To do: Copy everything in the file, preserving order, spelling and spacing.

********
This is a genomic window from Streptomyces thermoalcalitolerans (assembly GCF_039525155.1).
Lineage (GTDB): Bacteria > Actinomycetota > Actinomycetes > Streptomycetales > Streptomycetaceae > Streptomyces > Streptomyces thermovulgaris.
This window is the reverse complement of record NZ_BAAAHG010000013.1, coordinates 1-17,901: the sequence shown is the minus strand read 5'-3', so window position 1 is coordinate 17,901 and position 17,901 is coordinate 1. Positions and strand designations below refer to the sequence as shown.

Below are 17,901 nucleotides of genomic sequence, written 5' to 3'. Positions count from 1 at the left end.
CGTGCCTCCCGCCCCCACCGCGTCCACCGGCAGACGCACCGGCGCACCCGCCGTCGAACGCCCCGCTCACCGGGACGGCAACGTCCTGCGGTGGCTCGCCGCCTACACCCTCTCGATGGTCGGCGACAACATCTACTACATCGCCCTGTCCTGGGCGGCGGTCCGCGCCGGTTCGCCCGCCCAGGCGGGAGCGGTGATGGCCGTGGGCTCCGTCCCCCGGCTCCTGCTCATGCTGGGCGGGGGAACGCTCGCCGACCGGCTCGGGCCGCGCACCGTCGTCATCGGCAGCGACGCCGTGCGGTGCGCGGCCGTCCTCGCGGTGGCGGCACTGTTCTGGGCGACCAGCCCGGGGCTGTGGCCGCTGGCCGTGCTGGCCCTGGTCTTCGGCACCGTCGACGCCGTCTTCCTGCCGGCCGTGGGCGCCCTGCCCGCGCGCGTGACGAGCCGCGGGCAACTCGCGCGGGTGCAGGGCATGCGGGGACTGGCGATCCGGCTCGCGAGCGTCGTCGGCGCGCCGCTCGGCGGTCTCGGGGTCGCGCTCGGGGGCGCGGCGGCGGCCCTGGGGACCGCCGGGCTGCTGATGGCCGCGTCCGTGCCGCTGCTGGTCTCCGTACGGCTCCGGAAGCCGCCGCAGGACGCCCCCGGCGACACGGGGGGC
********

This is a genomic window from Streptomyces thermoalcalitolerans (assembly GCF_039525155.1).
Lineage (GTDB): Bacteria > Actinomycetota > Actinomycetes > Streptomycetales > Streptomycetaceae > Streptomyces > Streptomyces thermovulgaris.
This window is the reverse complement of record NZ_BAAAHG010000013.1, coordinates 1-17,901: the sequence shown is the minus strand read 5'-3', so window position 1 is coordinate 17,901 and position 17,901 is coordinate 1. Positions and strand designations below refer to the sequence as shown.

Below are 17,901 nucleotides of genomic sequence, written 5' to 3'. Positions count from 1 at the left end.
CGTGCCTCCCGCCCCCACCGCGTCCACCGGCAGACGCACCGGCGCACCCGCCGTCGAACGCCCCGCTCACCGGGACGGCAACGTCCTGCGGTGGCTCGCCGCCTACACCCTCTCGATGGTCGGCGACAACATCTACTACATCGCCCTGTCCTGGGCGGCGGTCCGCGCCGGTTCGCCCGCCCAGGCGGGAGCGGTGATGGCCGTGGGCTCCGTCCCCCGGCTCCTGCTCATGCTGGGCGGGGGAACGCTCGCCGACCGGCTCGGGCCGCGCACCGTCGTCATCGGCAGCGACGCCGTGCGGTGCGCGGCCGTCCTCGCGGTGGCGGCACTGTTCTGGGCGACCAGCCCGGGGCTGTGGCCGCTGGCCGTGCTGGCCCTGGTCTTCGGCACCGTCGACGCCGTCTTCCTGCCGGCCGTGGGCGCCCTGCCCGCGCGCGTGACGAGCCGCGGGCAACTCGCGCGGGTGCAGGGCATGCGGGGACTGGCGATCCGGCTCGCGAGCGTCGTCGGCGCGCCGCTCGGCGGTCTCGGGGTCGCGCTCGGGGGCGCGGCGGCGGCCCTGGGGACCGCCGGGCTGCTGATGGCCGCGTCCGTGCCGCTGCTGGTCTCCGTACGGCTCCGGAAGCCGCCGCAGGACGCCCCCGGCGACACGGGGGGC